Point of view usually isn’t a huge decision for me. For 99% of my work, it’s third person with a rotating viewpoint per chapter or scene. This serves my needs quite well most of the time. I wind up setting the scene in the head of the person it will impact the most. But every once in a while, I come across a scene that’s BIG, one that has serious impact on both the hero and the heroine. I’m there right now in my current WIP and facing the question of whether I want to do some exploration of third-person omniscient–aka head-hopping.
I’ve written about this before, talking about why I don’t do it and hitting some of the high points about why it’s often not a good idea. Very often it’s seen as unprofessional or a sign that you don’t know the rules as a writer. This would be because so many of the people who do it, do it very badly. And then you have people like Nora or Marjorie M. Liu who do it quite well–generally to the point that I don’t notice that’s what they’re doing. I am terrified of doing it very badly, which is why I’ve never deliberately chosen to use that POV.
I’m considering it now.
My current scene is the one where the hero and heroine meet and I am struggling with it because I want BOTH of their reactions and the way it’s currently written just isn’t working. His point of view, which comes first, works fine. I get all his reactions in, and I’m happy with it for a rough draft. But hers–hers isn’t working at all. When I mentioned to Pot that I was having trouble with this, she suggested (obviously enough) that I try writing it with both of them. So I may. I did not deliberately set out to head hop, but the story just may demand it.
I think that one of the reasons that so many people do it badly is that they try to incorporate too many perspectives and it just gets confusing. Right now I just want 2. Hero and heroine. The only other viewpoint character in the book is the bad guy. So maybe if I try the head hopping under those limited perspectives it might work. It’s worth a try anyway, and hey, it’s a first draft. If it doesn’t work, then I can always change it in revisions.
So what is your take on head-hopping? Love it? Hate it? Why? Let us know in comments.
When head-hopping is done well, I don’t have a problem with it. If it’s not done well, it’s probably not the only problem.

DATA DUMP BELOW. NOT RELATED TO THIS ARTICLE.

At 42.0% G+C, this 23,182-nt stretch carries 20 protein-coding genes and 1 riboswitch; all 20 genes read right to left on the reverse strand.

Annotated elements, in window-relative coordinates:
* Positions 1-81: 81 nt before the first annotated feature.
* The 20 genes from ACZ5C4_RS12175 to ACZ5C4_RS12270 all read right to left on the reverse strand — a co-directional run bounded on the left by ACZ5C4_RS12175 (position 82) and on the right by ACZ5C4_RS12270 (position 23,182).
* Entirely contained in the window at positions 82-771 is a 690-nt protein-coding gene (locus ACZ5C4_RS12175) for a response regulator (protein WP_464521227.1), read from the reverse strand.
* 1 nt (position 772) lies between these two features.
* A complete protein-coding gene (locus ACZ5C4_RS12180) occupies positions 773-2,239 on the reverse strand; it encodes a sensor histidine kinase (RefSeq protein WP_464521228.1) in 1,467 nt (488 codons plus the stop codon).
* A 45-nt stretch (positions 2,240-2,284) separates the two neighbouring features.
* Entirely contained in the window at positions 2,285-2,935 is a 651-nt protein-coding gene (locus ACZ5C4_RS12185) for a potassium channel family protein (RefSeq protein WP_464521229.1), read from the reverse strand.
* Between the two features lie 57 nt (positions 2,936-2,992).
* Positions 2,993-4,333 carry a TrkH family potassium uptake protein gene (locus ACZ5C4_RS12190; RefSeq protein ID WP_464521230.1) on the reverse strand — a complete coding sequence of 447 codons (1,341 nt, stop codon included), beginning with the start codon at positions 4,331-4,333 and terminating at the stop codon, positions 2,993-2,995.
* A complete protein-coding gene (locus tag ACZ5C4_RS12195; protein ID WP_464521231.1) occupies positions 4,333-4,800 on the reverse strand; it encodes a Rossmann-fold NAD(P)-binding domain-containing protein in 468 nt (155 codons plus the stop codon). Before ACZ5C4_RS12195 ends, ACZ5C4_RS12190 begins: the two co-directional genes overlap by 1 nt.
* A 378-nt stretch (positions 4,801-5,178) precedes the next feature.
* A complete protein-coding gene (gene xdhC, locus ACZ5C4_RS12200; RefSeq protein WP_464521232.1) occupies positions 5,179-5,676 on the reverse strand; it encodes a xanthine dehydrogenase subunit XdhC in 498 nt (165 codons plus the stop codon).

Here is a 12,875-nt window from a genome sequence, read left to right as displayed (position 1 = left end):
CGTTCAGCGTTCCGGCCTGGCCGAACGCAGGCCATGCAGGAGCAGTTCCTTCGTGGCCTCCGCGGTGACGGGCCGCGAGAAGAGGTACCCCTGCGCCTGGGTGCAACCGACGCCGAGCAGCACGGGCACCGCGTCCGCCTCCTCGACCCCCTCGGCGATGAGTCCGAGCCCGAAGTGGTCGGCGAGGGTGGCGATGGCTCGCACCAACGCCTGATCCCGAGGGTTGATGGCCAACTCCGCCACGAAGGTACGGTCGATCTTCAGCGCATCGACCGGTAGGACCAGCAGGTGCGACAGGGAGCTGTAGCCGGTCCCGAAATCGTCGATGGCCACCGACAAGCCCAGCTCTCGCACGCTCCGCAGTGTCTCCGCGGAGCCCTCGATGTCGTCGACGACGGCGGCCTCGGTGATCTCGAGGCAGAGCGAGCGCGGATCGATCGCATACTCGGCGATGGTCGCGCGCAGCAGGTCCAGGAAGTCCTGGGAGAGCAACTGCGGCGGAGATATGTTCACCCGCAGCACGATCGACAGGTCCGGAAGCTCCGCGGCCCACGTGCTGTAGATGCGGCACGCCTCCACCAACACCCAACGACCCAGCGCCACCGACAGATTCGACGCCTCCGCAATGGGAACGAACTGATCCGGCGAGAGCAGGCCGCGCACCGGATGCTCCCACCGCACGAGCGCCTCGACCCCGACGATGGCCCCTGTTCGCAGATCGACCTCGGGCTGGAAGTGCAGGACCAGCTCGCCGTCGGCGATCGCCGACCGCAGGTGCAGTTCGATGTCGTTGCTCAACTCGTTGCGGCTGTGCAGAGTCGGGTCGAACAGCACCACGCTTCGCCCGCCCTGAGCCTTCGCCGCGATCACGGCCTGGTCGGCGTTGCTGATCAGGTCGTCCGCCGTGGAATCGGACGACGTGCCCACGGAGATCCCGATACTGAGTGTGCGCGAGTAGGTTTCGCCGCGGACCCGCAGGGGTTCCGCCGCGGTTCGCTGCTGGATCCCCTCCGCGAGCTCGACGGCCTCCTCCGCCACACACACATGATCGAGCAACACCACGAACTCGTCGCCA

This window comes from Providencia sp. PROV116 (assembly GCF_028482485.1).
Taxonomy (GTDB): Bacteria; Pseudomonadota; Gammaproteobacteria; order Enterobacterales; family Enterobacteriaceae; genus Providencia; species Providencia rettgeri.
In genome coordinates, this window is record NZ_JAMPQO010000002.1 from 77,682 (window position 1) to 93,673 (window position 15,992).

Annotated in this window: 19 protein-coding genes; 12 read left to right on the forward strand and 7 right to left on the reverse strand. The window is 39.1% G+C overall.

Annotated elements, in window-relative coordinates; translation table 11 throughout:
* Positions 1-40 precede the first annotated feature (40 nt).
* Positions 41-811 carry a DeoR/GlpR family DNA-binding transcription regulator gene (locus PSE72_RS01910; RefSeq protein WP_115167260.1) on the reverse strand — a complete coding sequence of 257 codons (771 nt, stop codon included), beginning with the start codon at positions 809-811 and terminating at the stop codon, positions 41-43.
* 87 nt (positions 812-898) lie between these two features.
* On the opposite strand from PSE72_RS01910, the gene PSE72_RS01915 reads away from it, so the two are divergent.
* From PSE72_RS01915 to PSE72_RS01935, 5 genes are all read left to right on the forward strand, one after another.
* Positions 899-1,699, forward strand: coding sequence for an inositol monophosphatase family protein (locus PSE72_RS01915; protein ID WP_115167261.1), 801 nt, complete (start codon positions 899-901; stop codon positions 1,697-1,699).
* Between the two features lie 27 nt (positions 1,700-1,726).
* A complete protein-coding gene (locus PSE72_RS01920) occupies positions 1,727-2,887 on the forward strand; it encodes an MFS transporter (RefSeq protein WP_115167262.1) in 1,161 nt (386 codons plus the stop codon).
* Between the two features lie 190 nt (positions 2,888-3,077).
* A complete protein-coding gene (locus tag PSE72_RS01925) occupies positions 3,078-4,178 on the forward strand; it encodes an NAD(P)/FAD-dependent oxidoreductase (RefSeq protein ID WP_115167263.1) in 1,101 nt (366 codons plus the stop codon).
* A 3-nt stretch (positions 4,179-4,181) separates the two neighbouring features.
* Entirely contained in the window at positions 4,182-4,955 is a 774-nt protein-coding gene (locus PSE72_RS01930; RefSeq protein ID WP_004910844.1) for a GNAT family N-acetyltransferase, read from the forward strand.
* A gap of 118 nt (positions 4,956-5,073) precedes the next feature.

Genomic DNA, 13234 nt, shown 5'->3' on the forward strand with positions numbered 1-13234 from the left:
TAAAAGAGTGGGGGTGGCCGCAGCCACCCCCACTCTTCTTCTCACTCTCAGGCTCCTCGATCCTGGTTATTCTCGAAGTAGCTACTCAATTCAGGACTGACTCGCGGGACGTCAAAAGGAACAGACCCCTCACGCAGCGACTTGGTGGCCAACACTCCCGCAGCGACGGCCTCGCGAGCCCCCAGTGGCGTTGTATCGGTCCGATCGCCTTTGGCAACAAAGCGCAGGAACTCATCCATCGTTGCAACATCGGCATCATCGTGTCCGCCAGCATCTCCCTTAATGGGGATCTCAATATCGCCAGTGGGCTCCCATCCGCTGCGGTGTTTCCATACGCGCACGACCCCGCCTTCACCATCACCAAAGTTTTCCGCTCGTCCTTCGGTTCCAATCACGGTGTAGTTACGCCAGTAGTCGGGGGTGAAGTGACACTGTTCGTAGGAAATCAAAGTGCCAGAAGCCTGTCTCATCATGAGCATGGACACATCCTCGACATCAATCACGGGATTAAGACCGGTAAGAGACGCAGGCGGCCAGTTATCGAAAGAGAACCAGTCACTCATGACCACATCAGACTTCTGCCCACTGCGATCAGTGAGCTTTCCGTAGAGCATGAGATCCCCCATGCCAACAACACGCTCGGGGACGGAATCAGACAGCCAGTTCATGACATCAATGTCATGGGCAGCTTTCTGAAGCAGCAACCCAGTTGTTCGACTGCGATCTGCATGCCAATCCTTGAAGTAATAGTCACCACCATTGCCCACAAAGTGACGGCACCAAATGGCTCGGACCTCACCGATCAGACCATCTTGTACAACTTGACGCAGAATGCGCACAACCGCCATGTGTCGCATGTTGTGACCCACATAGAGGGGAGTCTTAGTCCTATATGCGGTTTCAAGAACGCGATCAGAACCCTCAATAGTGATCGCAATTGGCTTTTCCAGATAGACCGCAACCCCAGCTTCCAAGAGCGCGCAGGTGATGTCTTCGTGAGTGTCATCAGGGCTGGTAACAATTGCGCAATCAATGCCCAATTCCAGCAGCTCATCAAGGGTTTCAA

While it obviously works for some and doesn’t for others, I sort of have the bias that a good writer shouldn’t _need_ to head-hop. When you’re experiencing fiction on the screen, you’re rarely in anyone’s head. But you know what’s going on in the characters internally through the actors’ portrayals and what the director chooses to show and highlight of those performances. I think a good writer can use those same techniques to give more than one character’s experience in a scene without technically being in more than one head. (That’s complicated when you have a character who’s purposely hiding their reactions…)
Sometimes getting into everyone’s head helps you get all those reactions and helps you see them better though your POV character’s eyes. If a scene is pushing you to write it with multiple POVs, why not write a draft that way? If you just can’t get a handle on how a character will react, why not spend some time writing the scene in their head, even if you have no intention of using their POV for the finished scene? I say just do it and see what you get, and then try to work that into the style with which you’re most comfortable.
I think that you should write the scene twice – once for each character’s POV. Whether or not any of this makes the final draft, it is a good writing exercise and can provide unexpected insight and gains. Once you have both of their reactions down, it will be much easier to see how it can all fit together if you choose to combine. This will help you from stuttering over how to write the scene.
That’s largely what I’ve wound up doing. I’ll sort it out later when I come back to revise.